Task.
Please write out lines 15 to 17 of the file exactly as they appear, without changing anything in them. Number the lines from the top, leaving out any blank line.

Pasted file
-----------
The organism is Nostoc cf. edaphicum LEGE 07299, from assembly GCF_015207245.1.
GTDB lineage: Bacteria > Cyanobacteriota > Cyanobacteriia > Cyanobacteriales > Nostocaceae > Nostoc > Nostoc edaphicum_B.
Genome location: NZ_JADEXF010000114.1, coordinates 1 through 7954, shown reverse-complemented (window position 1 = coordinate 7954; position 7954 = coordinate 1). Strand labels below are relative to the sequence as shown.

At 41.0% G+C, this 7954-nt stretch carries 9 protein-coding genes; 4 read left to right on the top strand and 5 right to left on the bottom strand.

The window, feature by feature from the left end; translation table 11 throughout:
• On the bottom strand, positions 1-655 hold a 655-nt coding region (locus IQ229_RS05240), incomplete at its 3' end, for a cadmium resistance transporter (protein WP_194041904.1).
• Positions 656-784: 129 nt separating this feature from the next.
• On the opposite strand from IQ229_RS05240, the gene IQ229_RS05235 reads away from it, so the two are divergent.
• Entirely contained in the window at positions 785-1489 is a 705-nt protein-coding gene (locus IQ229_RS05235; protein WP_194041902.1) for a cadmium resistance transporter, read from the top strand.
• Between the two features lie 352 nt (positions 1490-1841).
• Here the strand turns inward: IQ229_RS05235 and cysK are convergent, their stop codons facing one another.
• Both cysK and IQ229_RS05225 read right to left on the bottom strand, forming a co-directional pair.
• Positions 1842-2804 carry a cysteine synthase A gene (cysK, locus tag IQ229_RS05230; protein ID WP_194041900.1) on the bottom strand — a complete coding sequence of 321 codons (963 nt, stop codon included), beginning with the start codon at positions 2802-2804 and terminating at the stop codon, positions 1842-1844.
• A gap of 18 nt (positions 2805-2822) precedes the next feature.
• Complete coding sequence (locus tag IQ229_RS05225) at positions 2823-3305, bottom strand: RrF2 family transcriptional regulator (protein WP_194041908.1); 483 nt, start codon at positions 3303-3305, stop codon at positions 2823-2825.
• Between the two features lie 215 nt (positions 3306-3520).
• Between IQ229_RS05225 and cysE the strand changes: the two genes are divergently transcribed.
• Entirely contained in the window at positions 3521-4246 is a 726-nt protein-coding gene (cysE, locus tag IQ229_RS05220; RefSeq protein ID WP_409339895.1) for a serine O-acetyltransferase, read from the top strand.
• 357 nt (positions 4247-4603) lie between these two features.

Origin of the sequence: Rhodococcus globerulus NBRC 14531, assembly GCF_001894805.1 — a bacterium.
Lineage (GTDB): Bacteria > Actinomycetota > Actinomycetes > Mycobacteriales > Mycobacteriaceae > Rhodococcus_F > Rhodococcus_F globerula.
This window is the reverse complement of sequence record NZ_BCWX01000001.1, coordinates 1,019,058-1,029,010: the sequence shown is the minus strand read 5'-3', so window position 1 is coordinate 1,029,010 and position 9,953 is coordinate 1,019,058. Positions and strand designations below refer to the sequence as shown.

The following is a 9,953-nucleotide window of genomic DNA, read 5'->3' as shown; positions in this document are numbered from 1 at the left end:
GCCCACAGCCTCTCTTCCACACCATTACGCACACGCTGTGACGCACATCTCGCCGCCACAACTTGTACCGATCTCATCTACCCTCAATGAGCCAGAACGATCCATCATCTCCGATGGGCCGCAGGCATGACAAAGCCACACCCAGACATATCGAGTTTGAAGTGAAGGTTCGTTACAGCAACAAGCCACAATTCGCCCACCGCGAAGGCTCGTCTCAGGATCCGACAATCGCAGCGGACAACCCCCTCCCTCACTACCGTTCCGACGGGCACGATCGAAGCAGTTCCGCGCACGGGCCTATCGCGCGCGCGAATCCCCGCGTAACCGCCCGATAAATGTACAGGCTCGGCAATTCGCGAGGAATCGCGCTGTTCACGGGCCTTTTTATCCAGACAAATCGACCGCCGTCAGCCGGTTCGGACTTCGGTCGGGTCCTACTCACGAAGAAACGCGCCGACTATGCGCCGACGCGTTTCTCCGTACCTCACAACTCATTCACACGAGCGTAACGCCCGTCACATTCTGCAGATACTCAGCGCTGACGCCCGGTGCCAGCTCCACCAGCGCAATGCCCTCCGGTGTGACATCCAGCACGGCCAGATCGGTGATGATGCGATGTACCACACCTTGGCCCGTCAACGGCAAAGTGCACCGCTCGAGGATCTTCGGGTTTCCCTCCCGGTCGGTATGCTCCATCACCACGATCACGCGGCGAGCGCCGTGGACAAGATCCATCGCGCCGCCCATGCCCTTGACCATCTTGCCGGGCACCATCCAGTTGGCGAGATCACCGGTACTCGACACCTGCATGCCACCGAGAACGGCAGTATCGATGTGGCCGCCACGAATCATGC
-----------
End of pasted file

• Complete coding sequence (locus tag IQ229_RS05225) at positions 2823-3305, bottom strand: RrF2 family transcriptional regulator (protein WP_194041908.1); 483 nt, start codon at positions 3303-3305, stop codon at positions 2823-2825.
• Between the two features lie 215 nt (positions 3306-3520).
• Between IQ229_RS05225 and cysE the strand changes: the two genes are divergently transcribed.